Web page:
The Gluten-Free Patient

 

Mary Naeger, Pharm.D. Candidate 2015, St. Louis College of Pharmacy

Mary Naeger, Pharm.D. Candidate 2015, St. Louis College of Pharmacy

The term “gluten-free” now adorns the shelves of grocery stores, health foods stores, and pharmacies. Gluten is an insoluble protein that is naturally found in grains such as wheat, barley, and rye and gives bread products the chewy texture.1 Avoidance of gluten has always been a reality for those with celiac disease but is now becoming a mainstream idea as many individuals discover that they have non-celiac gluten sensitivity or that they simply feel better when consuming less gluten.2 While the number of those affected by gluten intolerance or sensitivity is not accurately known, the prevalence of true celiac disease is about 1% worldwide.2, 3

Celiac disease is an autoimmune disorder that has a genetic component and an environmental component. A cell-mediated immune response results in inflammation of the small intestine and causes atrophy of the villi on the internal surface of the intestine. Atrophy of the intestinal villi disrupts absorption of nutrients and can cause weight loss, muscle wasting, chronic diarrhea, and abdominal discomfort.3 The environmental trigger for inflammation has been determined to be gluten found in wheat and grain products.4 For people living with celiac disease, avoidance of gluten is essential to controlling the inflammatory symptoms.3, 4

While it is largely known that food products made from wheat or other grains likely contain gluten, there is less widespread discussion about the presence of gluten in medications. Tablet and capsule dosage forms of medications contain the active ingredient and various excipients. Excipients, or “fillers”, are inactive ingredients that are added to the medication in order to aid in the delivery of the dosage form.5 This includes, but is not limited to, adding bulk, adjusting pH, increasing solubility, delaying absorption, flavoring, coating, coloring, sweetening, and preserving. Several excipients are derived from plant sources and have the potential to contain gluten. While gluten contamination in drugs is often trace, even a small dose of 30-50mg of gluten has been associated with symptoms in patients with celiac disease.6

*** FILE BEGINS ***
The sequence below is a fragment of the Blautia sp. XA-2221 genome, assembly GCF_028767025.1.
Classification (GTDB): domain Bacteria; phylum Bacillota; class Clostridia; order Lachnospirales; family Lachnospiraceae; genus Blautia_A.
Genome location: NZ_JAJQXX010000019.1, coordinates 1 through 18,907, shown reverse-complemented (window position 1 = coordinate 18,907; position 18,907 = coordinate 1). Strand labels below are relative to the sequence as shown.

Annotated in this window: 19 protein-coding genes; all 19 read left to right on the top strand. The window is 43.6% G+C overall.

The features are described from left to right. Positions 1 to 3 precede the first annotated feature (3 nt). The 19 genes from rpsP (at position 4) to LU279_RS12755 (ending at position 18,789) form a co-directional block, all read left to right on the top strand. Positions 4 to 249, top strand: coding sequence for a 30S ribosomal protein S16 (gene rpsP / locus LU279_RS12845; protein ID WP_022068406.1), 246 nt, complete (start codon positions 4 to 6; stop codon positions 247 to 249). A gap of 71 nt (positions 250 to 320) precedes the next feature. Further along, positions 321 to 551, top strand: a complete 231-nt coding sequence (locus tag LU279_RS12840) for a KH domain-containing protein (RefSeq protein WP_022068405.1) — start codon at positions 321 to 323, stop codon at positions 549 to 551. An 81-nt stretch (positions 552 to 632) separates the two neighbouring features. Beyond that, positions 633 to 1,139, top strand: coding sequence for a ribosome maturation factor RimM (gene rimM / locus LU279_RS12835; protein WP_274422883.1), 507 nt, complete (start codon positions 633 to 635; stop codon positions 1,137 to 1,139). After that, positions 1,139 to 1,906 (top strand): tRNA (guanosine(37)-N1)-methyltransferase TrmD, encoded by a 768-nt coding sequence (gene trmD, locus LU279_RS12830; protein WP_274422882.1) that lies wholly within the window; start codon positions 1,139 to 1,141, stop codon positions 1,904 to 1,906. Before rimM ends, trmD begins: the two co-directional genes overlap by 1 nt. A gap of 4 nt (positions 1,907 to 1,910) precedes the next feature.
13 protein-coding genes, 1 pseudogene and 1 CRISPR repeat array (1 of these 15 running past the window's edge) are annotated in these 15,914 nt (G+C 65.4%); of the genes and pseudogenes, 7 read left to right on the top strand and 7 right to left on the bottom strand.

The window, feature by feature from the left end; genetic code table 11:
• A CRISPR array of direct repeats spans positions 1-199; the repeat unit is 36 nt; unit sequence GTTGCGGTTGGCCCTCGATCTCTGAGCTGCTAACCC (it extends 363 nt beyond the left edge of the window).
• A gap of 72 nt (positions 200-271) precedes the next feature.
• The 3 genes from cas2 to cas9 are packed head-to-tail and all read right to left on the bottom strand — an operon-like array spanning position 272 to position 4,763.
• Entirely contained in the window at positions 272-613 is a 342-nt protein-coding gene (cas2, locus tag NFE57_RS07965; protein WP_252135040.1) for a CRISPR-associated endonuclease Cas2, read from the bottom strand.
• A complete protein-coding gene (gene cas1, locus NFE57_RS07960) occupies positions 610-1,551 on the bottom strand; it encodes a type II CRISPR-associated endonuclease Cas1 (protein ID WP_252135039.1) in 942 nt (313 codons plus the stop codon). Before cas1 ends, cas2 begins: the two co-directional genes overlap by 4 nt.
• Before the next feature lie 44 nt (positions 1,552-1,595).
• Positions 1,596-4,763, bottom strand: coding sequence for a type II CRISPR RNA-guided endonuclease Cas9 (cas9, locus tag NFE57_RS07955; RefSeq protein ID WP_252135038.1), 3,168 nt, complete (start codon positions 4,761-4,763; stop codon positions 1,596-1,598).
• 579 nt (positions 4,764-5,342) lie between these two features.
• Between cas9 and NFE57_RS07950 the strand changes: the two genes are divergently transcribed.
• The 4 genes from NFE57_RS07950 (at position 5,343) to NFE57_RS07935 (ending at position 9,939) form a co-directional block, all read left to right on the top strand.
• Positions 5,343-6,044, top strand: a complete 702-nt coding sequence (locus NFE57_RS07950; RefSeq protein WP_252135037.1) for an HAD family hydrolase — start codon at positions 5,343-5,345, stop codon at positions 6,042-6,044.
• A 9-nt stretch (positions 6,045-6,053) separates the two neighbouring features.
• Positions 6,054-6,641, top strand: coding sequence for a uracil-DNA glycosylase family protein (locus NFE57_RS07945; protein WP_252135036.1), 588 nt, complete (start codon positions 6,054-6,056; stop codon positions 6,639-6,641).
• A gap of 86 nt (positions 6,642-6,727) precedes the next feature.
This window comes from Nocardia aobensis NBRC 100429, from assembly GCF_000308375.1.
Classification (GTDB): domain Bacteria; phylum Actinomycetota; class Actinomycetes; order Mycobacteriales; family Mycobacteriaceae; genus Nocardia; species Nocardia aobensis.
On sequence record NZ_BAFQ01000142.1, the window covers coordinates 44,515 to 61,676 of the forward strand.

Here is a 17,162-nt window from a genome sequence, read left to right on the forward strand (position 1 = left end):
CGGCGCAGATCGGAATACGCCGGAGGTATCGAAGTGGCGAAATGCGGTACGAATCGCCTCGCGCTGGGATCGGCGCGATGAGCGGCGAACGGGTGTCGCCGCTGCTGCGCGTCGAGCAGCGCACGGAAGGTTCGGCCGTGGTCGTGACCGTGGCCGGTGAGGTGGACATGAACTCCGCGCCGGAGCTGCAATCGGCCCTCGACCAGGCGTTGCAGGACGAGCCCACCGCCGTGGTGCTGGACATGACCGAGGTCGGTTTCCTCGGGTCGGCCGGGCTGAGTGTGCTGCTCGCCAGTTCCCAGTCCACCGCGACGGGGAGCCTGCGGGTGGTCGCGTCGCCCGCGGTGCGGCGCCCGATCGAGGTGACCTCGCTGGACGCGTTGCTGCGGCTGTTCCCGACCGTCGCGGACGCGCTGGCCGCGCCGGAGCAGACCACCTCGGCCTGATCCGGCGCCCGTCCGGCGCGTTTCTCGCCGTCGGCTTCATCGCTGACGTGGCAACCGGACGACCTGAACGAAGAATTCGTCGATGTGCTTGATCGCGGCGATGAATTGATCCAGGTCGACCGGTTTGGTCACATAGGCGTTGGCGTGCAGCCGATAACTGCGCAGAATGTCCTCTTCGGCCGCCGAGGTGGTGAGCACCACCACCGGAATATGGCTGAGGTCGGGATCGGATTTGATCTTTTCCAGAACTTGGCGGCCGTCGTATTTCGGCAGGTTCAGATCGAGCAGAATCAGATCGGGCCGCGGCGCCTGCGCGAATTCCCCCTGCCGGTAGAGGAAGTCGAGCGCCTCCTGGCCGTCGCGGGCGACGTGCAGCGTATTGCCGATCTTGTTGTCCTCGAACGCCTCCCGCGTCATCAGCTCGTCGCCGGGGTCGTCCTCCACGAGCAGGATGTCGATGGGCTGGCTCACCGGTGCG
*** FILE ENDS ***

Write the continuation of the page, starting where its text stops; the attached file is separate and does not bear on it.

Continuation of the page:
Generic medications are often produced by more than one manufacturer, and the excipients in different products may or may not be the same. When evaluating medications for gluten, the most important ingredient to pay attention to is starch. While most sources of starch in medications are corn, potato, and tapioca, which are all gluten-free sources, starch can contain wheat that could potentially contaminate the medication with gluten.5 If the source of the starch is not identified (e.g. listed as “starch” or “pregelatinized starch”), further investigation is necessary. Pharmaceutical manufacturers maintain information about the ingredients that are used to manufacture their products. When contacted, they will disclose the source of the starch and will often verify if a product has been determined gluten-free (through product analysis by the manufacturer, not FDA-certified).

The four “Dex-ingredients” that may be present in medications are starch derivatives and are dextrose, dextrans, dextrates, and dextrins. Dextrose and dextrans are derived from corn and potato starches and are not sources of potential gluten contamination. Dextrates and dextrins, however, can be derived from any starch source, and the only certain way to guarantee the absence of gluten is to contact the pharmaceutical manufacturer. Fructose, cellulose, gelatin, povidone, and lactose are other common excipients that do not contain gluten and should not warrant investigation.5